Steamboat Springs A Denver company has included Clock Tower Square and the adjacent Xanadu condominiums at the base of Steamboat Ski Area among $60 million in lender-owned property and debt to be auctioned online Aug. 3 through 5.
Marcus and Millichap Real Estate Investment Services has listed the properties for the sale.
As recently as 2009, the owners of the two properties had hopes of building a large luxury condominium project at the site.
Jamie Temple, of Steamboat Springs, the primary investor in the project, confirmed that lender Mile High Banks reclaimed the properties in foreclosure this spring.
“When you’re in the development business, you keep going until you can’t go anymore,” Temple said.
Marcus and Millichap’s Jake Steele said Wednesday that the Clock Tower/Xanadu package (they will not be separated for auction purposes) is one of just 60 assets statewide that are included in the auction and are among the most attractive ski town properties in the group.
The bank-owned Steamboat properties appraised at more than $10 million within the past six months, Steele said. He said the minimum bid is $3.8 million, and there is an undisclosed reserve price that is higher, representing the lowest price the bank would accept.
St. Cloud would have consisted of 201 condominiums and amenities such as a spa, with 49,000 square feet of commercial space. It had undergone a preliminary review by the Steamboat Springs Planning Department in 2008.
The project would have comprised 781,339 square feet.
In addition to Temple, a partner in the successful Storm Mountain Ranch development, Colgate Holmes, the founding partner and former president of Ritz-Carlton Hotel and a former president of Hyatt International, was a principal in St. Cloud.
At one time, Temple and Holmes had a letter of intent in place with Steamboat Ski and Resort Corp./Intrawest to acquire the adjacent parking structure to accommodate St. Cloud. The parking structure is not a part of the auction.
Temple and Holmes listed the land and buildings for sale at $15 million in 2009, indicating a preference for a new joint venture partner. Records at the Routt County Assessor’s website confirm that Ski Time LLC paid $2.8 million for the eight older condos and land at Xanadu in March 2006, and a second entity, Westboat LLC Development, bought the Clock Tower property for $3.05 million in May 2006.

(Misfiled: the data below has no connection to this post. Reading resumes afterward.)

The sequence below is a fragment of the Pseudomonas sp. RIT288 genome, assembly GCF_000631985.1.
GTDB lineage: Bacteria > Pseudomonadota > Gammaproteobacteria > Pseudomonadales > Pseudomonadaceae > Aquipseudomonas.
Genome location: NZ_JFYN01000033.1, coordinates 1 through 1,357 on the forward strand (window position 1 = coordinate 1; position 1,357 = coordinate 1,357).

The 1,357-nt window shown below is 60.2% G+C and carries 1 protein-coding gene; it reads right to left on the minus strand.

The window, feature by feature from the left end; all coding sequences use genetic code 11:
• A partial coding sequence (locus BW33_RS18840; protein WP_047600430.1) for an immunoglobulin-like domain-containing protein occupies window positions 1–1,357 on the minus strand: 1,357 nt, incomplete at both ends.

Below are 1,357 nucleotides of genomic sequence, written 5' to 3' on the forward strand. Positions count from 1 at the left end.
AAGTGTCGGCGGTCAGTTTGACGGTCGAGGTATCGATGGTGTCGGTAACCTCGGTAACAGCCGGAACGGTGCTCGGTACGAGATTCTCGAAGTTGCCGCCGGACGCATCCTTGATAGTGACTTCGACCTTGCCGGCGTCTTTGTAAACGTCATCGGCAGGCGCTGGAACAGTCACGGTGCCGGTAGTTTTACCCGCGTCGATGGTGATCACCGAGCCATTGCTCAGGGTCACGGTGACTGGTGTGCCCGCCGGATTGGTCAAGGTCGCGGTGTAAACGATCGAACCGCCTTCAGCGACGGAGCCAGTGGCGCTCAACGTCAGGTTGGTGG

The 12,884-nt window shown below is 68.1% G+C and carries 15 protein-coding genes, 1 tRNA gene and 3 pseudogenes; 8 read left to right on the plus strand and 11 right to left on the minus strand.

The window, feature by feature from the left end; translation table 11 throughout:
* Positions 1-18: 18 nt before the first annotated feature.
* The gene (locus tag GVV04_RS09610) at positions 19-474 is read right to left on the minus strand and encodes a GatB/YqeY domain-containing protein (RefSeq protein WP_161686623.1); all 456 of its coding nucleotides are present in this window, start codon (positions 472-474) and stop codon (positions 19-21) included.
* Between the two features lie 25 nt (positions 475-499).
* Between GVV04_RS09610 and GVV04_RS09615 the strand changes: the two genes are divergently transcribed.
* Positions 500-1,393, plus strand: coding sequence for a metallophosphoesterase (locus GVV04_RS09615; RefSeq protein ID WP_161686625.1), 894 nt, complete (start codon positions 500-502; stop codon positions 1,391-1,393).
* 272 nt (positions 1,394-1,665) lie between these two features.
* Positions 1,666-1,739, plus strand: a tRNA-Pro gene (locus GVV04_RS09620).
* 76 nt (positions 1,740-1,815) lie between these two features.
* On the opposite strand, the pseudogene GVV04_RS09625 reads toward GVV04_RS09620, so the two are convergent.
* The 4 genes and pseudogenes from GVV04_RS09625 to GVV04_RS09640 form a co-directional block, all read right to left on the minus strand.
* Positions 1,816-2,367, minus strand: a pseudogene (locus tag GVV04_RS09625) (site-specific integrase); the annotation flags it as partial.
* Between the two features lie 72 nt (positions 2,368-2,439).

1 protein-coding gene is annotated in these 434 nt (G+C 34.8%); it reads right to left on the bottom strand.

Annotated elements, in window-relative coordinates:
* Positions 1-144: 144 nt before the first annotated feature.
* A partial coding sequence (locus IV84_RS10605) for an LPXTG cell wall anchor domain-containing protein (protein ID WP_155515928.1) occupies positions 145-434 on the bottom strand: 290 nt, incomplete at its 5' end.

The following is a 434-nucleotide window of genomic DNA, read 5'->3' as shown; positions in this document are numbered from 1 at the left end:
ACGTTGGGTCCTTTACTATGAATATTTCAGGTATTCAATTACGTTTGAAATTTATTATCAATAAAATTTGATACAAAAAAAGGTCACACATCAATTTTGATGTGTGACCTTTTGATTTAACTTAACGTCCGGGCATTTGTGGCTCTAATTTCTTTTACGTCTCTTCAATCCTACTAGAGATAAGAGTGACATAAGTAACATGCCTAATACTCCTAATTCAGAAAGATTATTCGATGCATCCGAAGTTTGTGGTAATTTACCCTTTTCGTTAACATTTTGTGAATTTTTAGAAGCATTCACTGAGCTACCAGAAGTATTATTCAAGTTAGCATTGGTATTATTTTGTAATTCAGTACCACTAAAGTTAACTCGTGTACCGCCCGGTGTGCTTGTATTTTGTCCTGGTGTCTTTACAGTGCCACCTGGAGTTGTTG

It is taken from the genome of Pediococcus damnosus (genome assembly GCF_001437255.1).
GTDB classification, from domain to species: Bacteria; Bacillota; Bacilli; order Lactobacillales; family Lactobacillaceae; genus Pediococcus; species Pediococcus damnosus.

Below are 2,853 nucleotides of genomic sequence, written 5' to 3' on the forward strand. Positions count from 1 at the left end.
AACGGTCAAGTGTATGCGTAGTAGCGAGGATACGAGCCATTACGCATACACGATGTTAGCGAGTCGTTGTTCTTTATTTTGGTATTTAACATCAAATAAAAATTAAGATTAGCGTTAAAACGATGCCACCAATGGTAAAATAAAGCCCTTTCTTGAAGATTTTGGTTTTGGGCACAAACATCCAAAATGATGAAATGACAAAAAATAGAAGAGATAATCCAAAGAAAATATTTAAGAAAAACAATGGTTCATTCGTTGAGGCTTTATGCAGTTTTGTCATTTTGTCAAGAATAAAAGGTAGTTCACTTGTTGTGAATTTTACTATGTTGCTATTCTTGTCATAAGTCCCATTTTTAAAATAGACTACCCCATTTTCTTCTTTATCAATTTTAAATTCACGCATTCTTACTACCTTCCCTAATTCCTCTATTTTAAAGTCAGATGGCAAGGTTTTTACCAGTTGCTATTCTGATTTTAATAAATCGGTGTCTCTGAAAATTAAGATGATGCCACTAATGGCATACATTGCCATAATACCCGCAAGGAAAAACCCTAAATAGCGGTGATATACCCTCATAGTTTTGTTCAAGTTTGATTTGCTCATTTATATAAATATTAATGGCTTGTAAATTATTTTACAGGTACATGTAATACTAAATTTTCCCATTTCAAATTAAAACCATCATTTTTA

“With hindsight, there would have been several stopping points along the way” that would have suggested halting the development process, Temple said. “Everything was going full speed, and we were anticipating there would be a market and buyers. There were points — buying the land and the city process — but none of us could see it. Hindsight is 20-20.”
The situation in Steamboat was further clouded by the reality that the national real estate downturn had begun in 2005, but the market here remained robust through 2006 and 2007 and was in relatively moderate decline through the first half of 2008, Temple added.
Some local developers, himself included, were intent in 2006 and 2007 on tracking Steamboat’s progress against the escalating prices per square foot being paid in Vail and Aspen for resort condominiums, Temple said. It wasn’t that they expected to reach parity with those markets, but instead that they expected Steamboat prices to follow behind, he said.
Temple cited the Residences at Little Nell in Aspen, where some timeshare sales were working out to almost $6,000 per square foot. He wasn’t expecting a match, Temple said, but anticipating that whole-ownership condos here might go higher than $1,500 per square foot.
Prices for one-eighth shares in four-bedroom condos at Little Nell started at $1.25 million and went up to $4 million. Spread among three- and four-bedroom units, the project had 208 shares to sell. The four-bedroom units sold out, according to Luxist.com. Real estate transaction reports at The Aspen Times confirm the general price range.
“We were starting to see Steamboat coming into its own, but it was always a bubble,” Temple said. “We thought it wouldn’t stop, but it did stop.”
Temple said the foreclosure and auction of the former St. Cloud development site should not be confused with a separate business with a similar name, the nearby St. Cloud Mountain Club in Torian Plum Plaza. The St. Cloud Club is well financed, he said.
“The St. Cloud Mountain Club is in no danger,” Temple said. “It’s a wonderful club, and our members enjoy it.”
Steele said interested bidders could register for the auction at http://commercialbid.com and begin their diligence.
A refundable deposit of $10,000 is required to bid, and a successful bidder would be required to put down an additional deposit and be required to close on the transaction within 25 days.